• “Start small. I approached just 10 shops to get initial support. And I chose to focus on three things of common interest to key stakeholders in the beginning: 1) improving the cleanliness of the area; 2) introducing relevant events and regular bazaars that will help increase footfall; and 3) working on enhancements that will help both businesses and visitors, such as ensuring sufficient car parking (during car-free zone events) and creating outdoor refreshment areas,” says Saeid Labbafi, the OKG Chairman.
  • Listen to stakeholders. To gain the support of diverse stakeholders, Saeid shares: “Survey, survey, survey — for every major event and enhancement we want to implement, we carry out many surveys with businesses to really listen to what they want and need. And very often, we walk door to door to stay in touch with stakeholders. I’ve made many friends along the way and the precinct now feels like a second home.”
  • Celebrate rich heritage and culture! Many of the OKG members and the communities within the precinct are passionate about the area. Sharing this sense of belonging, various individuals continue to find opportunistic moments to celebrate common values and identities.

Various activities such as the annual Ramadan bazaars, regular events and neighbourhood sketches are themed to bring out the vibrant culture and heritage of the area, with OKG working in partnership with the Sultan Mosque, the Aliwal Arts Centre and Malay Heritage Centre. Businesses also come together to support the Muslim community during Ramadan to organise meals together following the breaking of fast. 

OKG members are also helping to support retailers in Kampong Gelam to go digital and omnichannel; the first of many neighbourhoods to undergo a digital revitalisation as part of the larger retail industry transformation led by the Infocomm Media Development Authority. 

  • Make an impact. Street closures are used strategically to showcase the culture and heritage of the area and to bring people together. OKG initiated regular street closures starting from Haji Lane in 2013 and later extended its efforts to Baghdad Street and Bussorah Street. To sustain the vibrancy along these streets, OKG eventually took on a master lease for the outdoor dining and display areas, managing the renting of spaces to stalls and cafés and for events such as bazaars. OKG then uses part of the revenue collected to fund placemaking activities in the precinct.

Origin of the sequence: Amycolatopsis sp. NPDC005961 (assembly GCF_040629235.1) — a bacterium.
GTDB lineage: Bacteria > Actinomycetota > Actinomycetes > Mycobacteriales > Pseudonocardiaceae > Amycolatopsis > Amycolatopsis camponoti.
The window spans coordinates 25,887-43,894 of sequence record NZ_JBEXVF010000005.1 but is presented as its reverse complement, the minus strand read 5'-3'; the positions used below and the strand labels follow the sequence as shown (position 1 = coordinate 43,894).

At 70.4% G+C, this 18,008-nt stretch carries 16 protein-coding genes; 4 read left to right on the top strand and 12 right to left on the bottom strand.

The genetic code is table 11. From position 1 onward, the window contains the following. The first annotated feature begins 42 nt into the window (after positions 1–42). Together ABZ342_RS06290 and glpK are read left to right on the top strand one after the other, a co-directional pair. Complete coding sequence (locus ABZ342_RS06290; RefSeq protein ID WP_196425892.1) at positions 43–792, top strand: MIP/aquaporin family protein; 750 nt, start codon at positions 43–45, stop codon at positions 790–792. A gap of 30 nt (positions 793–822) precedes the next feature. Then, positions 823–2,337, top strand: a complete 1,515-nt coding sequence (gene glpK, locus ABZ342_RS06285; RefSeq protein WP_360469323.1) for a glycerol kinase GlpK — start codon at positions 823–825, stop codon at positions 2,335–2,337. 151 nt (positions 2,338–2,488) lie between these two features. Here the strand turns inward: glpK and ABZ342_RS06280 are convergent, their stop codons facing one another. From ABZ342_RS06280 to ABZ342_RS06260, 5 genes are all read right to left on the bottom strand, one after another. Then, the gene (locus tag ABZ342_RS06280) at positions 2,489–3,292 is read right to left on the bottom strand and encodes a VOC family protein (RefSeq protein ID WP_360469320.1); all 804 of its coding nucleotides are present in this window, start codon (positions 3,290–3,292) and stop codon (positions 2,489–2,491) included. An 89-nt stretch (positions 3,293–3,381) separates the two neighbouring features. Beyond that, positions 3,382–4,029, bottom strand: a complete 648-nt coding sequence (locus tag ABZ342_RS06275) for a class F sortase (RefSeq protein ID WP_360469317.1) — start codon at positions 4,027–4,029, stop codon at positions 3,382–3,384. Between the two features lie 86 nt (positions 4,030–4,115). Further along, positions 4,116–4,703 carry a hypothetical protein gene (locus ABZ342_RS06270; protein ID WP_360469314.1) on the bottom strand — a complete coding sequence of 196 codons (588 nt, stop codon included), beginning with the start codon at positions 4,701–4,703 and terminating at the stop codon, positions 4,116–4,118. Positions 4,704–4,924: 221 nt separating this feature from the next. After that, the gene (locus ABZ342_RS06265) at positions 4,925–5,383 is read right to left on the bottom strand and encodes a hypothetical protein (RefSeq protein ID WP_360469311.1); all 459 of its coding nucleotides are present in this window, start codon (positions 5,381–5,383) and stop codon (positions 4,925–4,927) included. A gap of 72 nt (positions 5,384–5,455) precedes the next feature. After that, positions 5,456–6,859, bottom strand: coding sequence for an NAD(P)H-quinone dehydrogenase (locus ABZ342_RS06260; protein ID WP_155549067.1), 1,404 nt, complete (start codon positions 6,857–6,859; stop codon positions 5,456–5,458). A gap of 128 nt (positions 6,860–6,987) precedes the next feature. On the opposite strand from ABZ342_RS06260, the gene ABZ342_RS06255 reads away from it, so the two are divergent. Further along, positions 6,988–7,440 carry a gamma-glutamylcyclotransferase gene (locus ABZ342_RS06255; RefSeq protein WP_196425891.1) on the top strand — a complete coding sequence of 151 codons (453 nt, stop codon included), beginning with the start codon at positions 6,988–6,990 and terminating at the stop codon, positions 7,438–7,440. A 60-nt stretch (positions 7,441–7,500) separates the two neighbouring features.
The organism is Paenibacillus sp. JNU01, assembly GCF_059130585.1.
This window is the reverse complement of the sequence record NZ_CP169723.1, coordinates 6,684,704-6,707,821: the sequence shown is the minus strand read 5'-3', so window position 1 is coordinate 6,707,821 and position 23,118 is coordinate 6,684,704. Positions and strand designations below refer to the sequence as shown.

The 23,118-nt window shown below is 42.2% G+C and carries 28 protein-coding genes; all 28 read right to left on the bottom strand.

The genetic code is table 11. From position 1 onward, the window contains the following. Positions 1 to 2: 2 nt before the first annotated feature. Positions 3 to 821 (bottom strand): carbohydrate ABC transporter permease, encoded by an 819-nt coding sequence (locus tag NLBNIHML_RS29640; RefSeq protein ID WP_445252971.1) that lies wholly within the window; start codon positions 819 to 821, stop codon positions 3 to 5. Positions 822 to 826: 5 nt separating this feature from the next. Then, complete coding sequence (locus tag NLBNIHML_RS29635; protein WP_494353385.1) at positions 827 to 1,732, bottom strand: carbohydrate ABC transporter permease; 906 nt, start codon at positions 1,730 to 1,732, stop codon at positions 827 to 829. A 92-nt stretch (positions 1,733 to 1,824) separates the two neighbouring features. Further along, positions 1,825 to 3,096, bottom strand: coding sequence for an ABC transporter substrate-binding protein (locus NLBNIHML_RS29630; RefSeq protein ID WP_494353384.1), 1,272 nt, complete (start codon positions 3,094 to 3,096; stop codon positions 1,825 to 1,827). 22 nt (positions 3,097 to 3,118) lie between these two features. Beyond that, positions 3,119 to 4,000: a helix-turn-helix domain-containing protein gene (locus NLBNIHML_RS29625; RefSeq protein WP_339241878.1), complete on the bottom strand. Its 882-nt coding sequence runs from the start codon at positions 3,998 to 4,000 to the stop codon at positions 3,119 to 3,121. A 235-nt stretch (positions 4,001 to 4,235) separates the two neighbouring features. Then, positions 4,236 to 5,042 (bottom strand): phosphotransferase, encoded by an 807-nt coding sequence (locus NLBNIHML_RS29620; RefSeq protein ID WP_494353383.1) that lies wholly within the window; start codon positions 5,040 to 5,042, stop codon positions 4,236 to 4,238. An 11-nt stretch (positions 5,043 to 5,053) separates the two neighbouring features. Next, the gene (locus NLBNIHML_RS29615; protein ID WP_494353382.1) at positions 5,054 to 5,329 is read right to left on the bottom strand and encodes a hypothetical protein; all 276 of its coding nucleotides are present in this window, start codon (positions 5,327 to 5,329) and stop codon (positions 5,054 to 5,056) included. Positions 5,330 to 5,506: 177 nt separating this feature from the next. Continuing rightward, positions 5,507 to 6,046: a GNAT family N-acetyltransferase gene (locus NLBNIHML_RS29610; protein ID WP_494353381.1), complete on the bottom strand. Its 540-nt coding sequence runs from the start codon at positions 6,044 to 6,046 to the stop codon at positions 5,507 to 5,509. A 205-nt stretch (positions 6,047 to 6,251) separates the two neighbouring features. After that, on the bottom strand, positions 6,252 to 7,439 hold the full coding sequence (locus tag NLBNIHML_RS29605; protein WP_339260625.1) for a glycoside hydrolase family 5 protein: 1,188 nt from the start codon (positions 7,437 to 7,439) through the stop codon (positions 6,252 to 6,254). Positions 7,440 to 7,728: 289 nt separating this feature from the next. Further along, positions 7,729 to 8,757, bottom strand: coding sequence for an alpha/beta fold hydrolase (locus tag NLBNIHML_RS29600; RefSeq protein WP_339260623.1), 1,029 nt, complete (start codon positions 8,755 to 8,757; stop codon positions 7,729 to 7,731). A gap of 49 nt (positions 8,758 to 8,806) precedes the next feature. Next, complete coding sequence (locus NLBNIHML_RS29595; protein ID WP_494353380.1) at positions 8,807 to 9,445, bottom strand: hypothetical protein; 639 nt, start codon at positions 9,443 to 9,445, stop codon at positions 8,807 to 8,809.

OKG has also gone on to organise other street closures with specific themes. In July 2019, Arab Street was transformed into a carpet-lined fashion runway in an event called ‘projeKGlamway’, paying homage to Arab Street’s traditional textile businesses.

Such major events have made a big impact on the area, demonstrating the many possibilities of collaborations and how street closures can make the precinct more enjoyable for all.

Over the years, OKG has developed strong ties and good communication with key government agencies and major stakeholders in the area. This is crucial in gaining the necessary support to implement significant improvements. 

Don’ts

  • To create a better traffic flow, don’t only create moments in the main streets of an area. In smaller pockets and narrow lanes, there are many surprising spaces that will delight and engage visitors and residents. In this project, art murals can be found at various corners of the precinct, providing Instagram-worthy shots. In quieter areas, there are swings and benches in a cozy outdoor space beside Kandahar Street. This was an idea mooted by business owner Johari Kazura in 2015, who was born in the area and now runs a perfume shop nearby.